Tag Archives: first draft

Confession on Exposition

I have to confess to the world the hardest part of writing to me… exposition. Description of places, buildings, areas, anything that doesn’t deal directly with the plot of characters. I just don’t like doing it. Why? I have no idea. I understand that it has to be there. I’ve read tons of books and sat in on lots of lectures at conferences about it. It just doesn’t come easy for me.

I don’t even like to read a lot of description. I remember the first time I actually recognized my ‘non-love’ of exposition. I was already several years in to being a beginning writer and my inner editor was occasionally appearing when I would read other author’s books. I was reading a Sue Grafton book, one of her alphabet series murder mysteries. Kinsey was travelling through the desert in her VW. For two pages or more, Grafton described the desert. I was so bored and wondered why she had spent so much time on this description. I skimmed the pages and later wondered why. So I reread it. To me, it was over kill. Tell me she is in the desert. Give me a short description of it if necessary or if anything is needed for the plot or will make a statement on the character. Tell me it’s hot. I know what the desert is… and move on.

I realize that in some genres, the setting is a character itself. Like paranormal. Using description sets the stage and gets the reader in the spooky mood. Horror and science fiction are the same way. I get it. But in other genre’s, like murder mysteries, some of the descriptions of places are not as necessary to draw out, for instance an interrogation room in a police station. Everyone knows what they look like from watching TV. And yes, usually TV doesn’t get it right. (That’s true for a lot of things in Law and Order type shows… and the cops are happy about it too. Makes the criminals make stupid mistakes!) Anyway, a few sentences is all it takes to describe the room. Boom. Done. Move on.

Is description necessary? Absolutely! Of course it is necessary. Stories would be really stupid without it. But too much is … well, just too much. Here is how I write it. (And again, remember this is not my favorite thing to write.)

My first draft contains very little description. Maybe a line that says … they walked into an interrogation room. I move on. The second draft I will add a little more but I am still concentrating on plot, character development, red herrings (murder mysteries, remember), etc. On the third or later drafts I actually begin thinking of how my description needs to fit into the story. This is where I do the work of fleshing out the description. After that I usually hear from my editor that I need to add more. So I do so then. Finally it’s done.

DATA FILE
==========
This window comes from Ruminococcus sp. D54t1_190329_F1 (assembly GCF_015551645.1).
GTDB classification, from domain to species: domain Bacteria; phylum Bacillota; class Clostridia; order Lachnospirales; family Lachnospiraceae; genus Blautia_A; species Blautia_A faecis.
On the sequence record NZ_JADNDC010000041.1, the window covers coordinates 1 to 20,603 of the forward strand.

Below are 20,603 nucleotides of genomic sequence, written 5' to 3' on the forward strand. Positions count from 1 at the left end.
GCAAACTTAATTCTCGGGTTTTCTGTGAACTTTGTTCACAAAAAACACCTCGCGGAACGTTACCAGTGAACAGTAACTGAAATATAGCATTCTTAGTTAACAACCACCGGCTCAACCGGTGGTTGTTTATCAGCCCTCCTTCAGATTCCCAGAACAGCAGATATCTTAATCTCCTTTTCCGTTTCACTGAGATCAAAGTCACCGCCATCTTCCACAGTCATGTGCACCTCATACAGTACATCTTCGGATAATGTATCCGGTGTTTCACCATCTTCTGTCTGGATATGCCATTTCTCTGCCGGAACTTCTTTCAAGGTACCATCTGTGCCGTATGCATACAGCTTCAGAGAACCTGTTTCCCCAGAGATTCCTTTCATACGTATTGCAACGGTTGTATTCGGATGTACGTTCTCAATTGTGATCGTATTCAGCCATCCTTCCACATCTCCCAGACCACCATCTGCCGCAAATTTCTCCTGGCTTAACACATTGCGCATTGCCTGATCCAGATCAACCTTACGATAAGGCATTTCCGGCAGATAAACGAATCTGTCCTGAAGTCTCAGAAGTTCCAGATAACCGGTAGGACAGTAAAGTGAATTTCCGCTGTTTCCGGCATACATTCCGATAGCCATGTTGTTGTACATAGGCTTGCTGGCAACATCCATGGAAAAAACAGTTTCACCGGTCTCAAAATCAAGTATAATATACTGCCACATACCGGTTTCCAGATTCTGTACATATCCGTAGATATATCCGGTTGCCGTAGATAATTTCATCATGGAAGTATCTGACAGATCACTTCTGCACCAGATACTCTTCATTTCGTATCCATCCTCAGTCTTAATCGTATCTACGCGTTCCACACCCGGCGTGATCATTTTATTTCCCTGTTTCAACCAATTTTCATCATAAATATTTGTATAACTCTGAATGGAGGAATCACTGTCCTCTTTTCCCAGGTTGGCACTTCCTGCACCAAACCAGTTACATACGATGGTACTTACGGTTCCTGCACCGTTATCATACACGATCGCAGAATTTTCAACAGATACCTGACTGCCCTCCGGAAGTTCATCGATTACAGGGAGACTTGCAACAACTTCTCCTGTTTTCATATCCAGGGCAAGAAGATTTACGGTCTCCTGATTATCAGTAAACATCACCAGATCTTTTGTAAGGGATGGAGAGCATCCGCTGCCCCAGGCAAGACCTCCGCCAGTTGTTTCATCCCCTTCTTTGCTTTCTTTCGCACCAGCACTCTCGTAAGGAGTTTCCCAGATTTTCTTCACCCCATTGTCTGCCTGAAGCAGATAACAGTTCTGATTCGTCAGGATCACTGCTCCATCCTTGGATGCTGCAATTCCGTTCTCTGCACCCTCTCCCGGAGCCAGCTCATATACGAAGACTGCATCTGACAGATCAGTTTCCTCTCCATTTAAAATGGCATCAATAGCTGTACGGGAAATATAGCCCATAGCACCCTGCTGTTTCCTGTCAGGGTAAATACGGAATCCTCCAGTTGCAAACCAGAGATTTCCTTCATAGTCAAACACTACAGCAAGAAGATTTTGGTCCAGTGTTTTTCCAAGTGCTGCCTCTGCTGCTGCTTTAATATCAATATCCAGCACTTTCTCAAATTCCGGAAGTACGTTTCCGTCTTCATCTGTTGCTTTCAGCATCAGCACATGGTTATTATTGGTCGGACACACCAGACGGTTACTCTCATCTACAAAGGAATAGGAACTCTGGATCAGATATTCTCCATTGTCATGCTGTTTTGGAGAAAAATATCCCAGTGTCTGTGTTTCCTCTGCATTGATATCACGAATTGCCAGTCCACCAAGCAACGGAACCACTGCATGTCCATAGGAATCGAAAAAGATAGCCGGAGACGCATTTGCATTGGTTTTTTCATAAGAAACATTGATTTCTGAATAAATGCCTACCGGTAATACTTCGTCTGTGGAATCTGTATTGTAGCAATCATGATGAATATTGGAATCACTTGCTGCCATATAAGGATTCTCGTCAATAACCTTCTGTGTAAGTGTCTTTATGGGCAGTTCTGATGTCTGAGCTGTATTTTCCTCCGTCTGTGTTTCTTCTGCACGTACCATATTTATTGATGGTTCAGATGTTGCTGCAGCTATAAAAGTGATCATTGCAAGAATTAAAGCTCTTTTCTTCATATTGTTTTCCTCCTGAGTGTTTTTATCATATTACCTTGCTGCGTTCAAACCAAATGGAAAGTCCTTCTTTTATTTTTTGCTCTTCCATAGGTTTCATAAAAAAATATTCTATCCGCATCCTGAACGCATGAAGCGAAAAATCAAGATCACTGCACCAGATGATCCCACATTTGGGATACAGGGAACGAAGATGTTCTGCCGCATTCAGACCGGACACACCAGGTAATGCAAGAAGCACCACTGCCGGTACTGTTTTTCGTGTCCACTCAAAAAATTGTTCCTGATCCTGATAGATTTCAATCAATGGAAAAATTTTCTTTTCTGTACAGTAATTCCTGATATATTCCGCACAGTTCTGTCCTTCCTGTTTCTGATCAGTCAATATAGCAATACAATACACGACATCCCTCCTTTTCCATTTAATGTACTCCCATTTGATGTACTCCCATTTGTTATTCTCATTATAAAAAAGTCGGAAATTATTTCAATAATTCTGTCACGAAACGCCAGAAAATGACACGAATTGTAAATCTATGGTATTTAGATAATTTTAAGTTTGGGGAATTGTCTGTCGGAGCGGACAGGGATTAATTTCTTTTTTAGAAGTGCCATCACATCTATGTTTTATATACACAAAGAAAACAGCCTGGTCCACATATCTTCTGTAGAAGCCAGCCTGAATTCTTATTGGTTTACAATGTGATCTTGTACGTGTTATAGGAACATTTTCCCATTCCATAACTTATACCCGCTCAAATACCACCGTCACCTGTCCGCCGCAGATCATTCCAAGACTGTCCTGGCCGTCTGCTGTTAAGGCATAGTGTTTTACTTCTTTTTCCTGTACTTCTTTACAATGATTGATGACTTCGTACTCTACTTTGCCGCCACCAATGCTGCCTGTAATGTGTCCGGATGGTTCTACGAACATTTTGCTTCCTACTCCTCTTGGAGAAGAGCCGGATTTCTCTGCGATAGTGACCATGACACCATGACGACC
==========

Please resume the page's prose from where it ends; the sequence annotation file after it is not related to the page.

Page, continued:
Now this is how it goes for me. You may be the complete opposite. I have a writer friend that writes excellent exposition. I mean awesome description. She writers paranormal and we usually have to pare her stuff down a little bit (not much but some). The bottom line here is you need to find the best way to write for you. Each and every writer writes differently. Just remember to not use so much description that it pulls the reader away from the story. It’s a balancing act and that is what makes writing an art!

Stay tuned.

Check out our newest author—Guy Gertsch and his book A Mississippi Immortal in Europe. When the Grouch, who lives in a cottage behind his daughter’s house, wakes up one morning, he believes he’s Tom Sawyer. There is a renewed excitement in his life as he discovers Europe through Mark Twain’s eyes, following in the same path that Twain took while writing The Innocents Abroad. Each step is one of self discovery and adventure believing those he runs into are straight out of the fun filled characters like Becky, Huck, Aunt Polly and more. On his travels, he begins to question his ‘immortality’ as a story book character. Can ‘Tom’ remain immortal? Or will ‘Tom’ find something during his adventures that will allow him to return to his normal life, now happy and content?

Angela Abderhalden
Author of the Mel Addison Mystery Series
Acquiring Editor, Seventh Wave Books, LLC
http://www.seventhwavebooks.com
seventhwavebooks@gmail.com

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Keep Writing

Writing is not easy. Any writer can tell you that. Everyone thinks that they can just sit down and write a novel. And the beginning is usually the easiest to write. But it takes perseverance to work all the way through a full manuscript.

As you work through the first couple of chapters of the book, you must expand the plot, bring out character flaws, create drama, conflicts, sub-plots, etc. And at the same time you have to weave all of these together into a cohesive group of words that not only makes sense but also keeps the readers attention at all times and make them want to keep reading. It’s a complex and time consuming job.

There’s a famous saying that goes like this: ‘Writing is easy. All you do it sit staring at a blank sheet of paper until drops of blood form on your forehead.’ This was said by Gene Fowler. And it is so true. There are many times that it truly does feel like this. Don’t let it discourage you, keep writing. Keep that blood flowing.

Another thing about writing that no one tells you, is the soul searching that you must do as you write. Every character takes a piece of you. Each and every one. And there are scenes that in order to make them believable and true to life, you must dig deep inside of yourself and touch a part of yourself that you don’t want to. Many writers will take the easy way out and just skim the surface, but not if you want to be a successful writer. You must dig and bleed and put it on paper so that your reader will also feel the same. You must feel, so that your reader can feel too.